Tuesday, September 16, 2008

Center for Micro Finance Work Culture

The following exchanges more or less sum up my work experience at CMF:

Me: Hey, Professionalism…
Professionalism: Yea?
Me: Suck it!

Me: Excuse me, 9-5 work schedule?
9-5 Work Schedule: What can I do for you?
Me: Blow me ;)

Me: Yo, Drug Testing
Random Drug Testing: Is something wrong?
Me: Randomize this! (exhales cloud of smoke)

Sorry, that last one was a shameless experimental design joke......

Amorous Indians and Chinese Americans

My colleague Theresa Chen sticks out like a sore thumb in rural India; plus she’s a foreign lady, and a lot of Indian men have wild assumptions about the virtue, or lack thereof, of foreign women. However, Theresa has perfected a method of getting rid of even the most ineligible bachelors, be they on train journeys, in shady Indian bars, or in random villages.

Indian Hopeful: Hello, how are you (grins stupidly…..)
Theresa: *with blank stare* How are YOU?
Indian Hopeful: ….ummm, I am very good thank you (caught off-guard, the hopeful will rack his thoughts for a suitable pick-up line and then….lightbulb)…..Do you like India?
Theresa: Do YOU like India?
Indian Hopeful: *nervous chuckle* What do you mean, this is my country?!!...(more racking of thoughts)….are you married? (they are always this smooth)
Theresa: Are YOU married?
Indian Hopeful: Is there an echo in here?
Theresa: Is there an echo in here?
Indian Hopeful: ummm, I’m going to go over there now….
Theresa: (smiling, softly and mostly to herself) ….suckaaaa

Monday, September 15, 2008

I'm back

It’s been a while, and I won’t lie…..I missed my blog. I think it’s time to come back.

I’m finally finished with medical school secondaries, and lying gratuitously on paper about my desire to attend medical school. Now I have medical school interviews scheduled, and have been frantically preparing to lie in person about my desire to attend medical school.

In case your wondering, no, I’m not being completely forced into this profession which being of the brown persuasion, I can’t blame you for thinking. No no, I am contemplating ruining the best years of my life entirely unpressured by my parents. To their credit, they’ve never forced me to do anything more drastic than eat my vegetables.

Indeed, I am in the midst of a raging quarter life crisis, and wondering what I want to do when I grow up; the thought of spending the next 7 years in medical education is terrifying to someone who is afraid of committing to anything at the present moment. Plus, reading medical student blog doesn’t help (check out the following for a shining example: http://www.medschoolhell.com/2007/04/24/101-things-you-wish-you-knew-before-starting-medical-school/)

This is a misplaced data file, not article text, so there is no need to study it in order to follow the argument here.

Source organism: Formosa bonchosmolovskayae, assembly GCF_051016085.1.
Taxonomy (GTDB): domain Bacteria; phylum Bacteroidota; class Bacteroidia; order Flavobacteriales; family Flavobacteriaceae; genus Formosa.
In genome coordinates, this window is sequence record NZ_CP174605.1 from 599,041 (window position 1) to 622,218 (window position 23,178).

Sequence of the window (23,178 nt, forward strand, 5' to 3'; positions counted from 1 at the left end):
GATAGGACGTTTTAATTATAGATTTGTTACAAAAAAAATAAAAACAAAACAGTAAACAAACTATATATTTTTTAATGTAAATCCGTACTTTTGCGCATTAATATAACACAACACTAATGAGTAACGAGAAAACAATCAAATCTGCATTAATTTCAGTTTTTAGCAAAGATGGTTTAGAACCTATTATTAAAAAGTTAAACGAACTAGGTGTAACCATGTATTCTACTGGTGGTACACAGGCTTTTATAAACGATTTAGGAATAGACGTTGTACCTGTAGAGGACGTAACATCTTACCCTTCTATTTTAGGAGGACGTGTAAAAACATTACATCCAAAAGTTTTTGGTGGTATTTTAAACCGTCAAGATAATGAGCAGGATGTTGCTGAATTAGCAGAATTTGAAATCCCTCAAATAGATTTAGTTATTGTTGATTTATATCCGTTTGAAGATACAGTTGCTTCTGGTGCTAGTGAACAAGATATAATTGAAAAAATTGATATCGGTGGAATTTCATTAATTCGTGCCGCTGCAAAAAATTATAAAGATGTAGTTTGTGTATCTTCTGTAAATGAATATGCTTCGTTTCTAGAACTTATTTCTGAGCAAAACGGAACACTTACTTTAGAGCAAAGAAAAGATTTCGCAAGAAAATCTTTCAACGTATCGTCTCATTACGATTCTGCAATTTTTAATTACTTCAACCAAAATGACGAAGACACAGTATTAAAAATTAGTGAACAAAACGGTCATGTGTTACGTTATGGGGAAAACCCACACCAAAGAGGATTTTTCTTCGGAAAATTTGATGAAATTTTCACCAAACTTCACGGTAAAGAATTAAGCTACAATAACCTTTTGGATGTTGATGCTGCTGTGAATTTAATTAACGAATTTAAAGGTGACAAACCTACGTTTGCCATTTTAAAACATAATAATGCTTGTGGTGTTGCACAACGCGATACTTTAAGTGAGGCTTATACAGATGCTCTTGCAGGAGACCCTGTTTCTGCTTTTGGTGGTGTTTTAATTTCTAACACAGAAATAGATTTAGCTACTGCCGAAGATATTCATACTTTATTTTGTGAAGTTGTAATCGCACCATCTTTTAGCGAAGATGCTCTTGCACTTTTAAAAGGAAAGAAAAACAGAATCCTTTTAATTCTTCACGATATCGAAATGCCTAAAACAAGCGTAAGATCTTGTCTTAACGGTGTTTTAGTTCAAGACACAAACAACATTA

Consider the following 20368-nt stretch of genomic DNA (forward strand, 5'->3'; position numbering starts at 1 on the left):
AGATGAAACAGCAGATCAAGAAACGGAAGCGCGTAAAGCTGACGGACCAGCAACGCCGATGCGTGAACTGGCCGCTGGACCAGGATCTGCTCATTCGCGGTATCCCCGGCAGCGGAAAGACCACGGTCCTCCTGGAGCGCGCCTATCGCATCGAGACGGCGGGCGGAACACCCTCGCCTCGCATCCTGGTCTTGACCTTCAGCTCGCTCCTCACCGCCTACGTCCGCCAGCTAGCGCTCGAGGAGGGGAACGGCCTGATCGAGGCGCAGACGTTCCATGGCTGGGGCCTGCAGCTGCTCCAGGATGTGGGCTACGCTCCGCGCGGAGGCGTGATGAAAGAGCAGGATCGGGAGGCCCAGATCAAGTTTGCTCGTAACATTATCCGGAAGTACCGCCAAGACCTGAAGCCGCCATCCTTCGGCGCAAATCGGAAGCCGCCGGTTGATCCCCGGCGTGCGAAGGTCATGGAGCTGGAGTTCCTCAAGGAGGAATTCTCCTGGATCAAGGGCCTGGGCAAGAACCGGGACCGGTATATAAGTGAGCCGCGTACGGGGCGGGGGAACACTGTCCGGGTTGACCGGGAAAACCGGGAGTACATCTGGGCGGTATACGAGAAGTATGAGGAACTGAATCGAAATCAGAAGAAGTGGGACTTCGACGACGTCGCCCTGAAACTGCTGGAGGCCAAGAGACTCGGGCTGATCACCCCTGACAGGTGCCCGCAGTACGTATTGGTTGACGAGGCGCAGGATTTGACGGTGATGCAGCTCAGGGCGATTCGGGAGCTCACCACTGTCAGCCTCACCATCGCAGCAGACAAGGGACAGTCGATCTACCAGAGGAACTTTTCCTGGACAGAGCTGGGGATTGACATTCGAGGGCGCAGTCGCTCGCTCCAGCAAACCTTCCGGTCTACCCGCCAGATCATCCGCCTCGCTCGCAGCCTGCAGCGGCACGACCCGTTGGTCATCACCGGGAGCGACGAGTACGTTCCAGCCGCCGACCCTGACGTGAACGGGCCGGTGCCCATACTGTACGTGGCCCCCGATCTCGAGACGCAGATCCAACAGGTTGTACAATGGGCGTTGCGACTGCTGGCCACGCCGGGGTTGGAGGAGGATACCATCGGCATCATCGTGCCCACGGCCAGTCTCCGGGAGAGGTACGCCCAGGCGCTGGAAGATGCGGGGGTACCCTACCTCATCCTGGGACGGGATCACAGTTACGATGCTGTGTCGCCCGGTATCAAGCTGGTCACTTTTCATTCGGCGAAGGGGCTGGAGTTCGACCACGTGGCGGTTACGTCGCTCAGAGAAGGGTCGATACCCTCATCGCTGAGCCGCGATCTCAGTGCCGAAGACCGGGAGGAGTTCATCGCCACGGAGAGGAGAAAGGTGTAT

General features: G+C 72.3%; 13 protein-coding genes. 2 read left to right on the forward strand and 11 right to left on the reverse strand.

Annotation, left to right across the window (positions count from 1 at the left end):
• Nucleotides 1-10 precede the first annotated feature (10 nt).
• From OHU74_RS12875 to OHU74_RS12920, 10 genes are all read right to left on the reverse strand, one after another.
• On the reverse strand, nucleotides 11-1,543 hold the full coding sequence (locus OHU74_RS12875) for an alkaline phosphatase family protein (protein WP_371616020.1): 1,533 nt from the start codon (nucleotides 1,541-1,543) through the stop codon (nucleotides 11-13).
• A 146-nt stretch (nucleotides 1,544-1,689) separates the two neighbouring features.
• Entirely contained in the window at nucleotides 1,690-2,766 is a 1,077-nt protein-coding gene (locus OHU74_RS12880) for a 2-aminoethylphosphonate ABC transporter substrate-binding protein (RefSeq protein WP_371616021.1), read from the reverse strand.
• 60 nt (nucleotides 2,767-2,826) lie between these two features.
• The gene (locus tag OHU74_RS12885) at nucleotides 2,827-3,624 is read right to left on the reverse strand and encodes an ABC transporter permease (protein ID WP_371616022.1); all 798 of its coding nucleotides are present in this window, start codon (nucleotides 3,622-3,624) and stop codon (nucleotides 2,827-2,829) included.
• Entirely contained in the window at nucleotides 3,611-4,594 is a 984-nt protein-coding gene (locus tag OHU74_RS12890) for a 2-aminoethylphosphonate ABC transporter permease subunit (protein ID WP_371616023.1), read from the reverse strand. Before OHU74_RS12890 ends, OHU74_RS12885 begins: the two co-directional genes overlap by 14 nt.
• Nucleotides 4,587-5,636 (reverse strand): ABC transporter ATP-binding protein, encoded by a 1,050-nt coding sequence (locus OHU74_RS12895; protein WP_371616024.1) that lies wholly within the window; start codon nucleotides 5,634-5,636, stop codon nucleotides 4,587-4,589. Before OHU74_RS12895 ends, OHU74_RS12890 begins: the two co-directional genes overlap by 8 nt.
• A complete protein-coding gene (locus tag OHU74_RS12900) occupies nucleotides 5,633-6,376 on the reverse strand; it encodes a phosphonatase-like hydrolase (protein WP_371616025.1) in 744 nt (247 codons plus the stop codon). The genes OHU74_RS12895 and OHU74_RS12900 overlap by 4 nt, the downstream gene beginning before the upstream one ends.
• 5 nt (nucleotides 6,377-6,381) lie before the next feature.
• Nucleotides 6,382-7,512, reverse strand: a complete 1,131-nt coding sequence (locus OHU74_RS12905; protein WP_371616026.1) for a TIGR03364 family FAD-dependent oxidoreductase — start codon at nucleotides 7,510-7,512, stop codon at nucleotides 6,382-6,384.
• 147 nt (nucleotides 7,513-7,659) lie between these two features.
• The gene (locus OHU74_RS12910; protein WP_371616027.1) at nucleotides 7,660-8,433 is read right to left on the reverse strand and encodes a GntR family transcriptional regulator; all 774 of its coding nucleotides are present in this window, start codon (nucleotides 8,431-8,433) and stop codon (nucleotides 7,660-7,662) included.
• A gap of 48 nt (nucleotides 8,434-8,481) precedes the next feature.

My angst is boring even me though, so I’ll fill you in on the details of my nutty Indian life. Long story short, I joined a development economics research institute about 3 months ago, and I really had no idea what to expect. My interview consisted of a lot of questions about randomization, statistical methods, etc.

I was thinking my job my consist of the same, but as I’m finding out, I’ve accepted what may be the zaniest position I will ever enjoy:

1.) On a quiet Monday, the window of our dilapidated 6 story office (actually a residential 3 br apartment illegally rented as an office) popped out while one of the office staff was cleaning it, and plummeted sixty feet to land in the middle of a busy thoroughfare. Thankfully no one was killed. Actually, no one was surprised either…..

2.) I made a 6 hour journey by Indian government bus from Gulbarga to Hyderabad. On Indian buses, strangers will sit on you, it’s quite normal and I was sat on, numerous times. If you ask them what they’re doing, they’ll look at YOU funny.

3.) Numerous village animals will interrupt surveys with clients. Chickens, goat, cats, dogs, and the like. Most memorably/adorably, I was accosted by a baby cow while training one of my surveyors. It was not interested in me so much as the green mat I was sitting, which it spent ten minutes thoughtfully grazing (I suppose it looked like vegetable matter), before the woman we were surveying had it chased off.

Into this mix, throw my insane, Jihadi Muslim family and bizarre expat friends (who have to be nuts, in the best way possible, for leaving cushy American/European/Japanese jobs to come earn a shitty salary while living in India), and you have the ingredients of a long strange dream.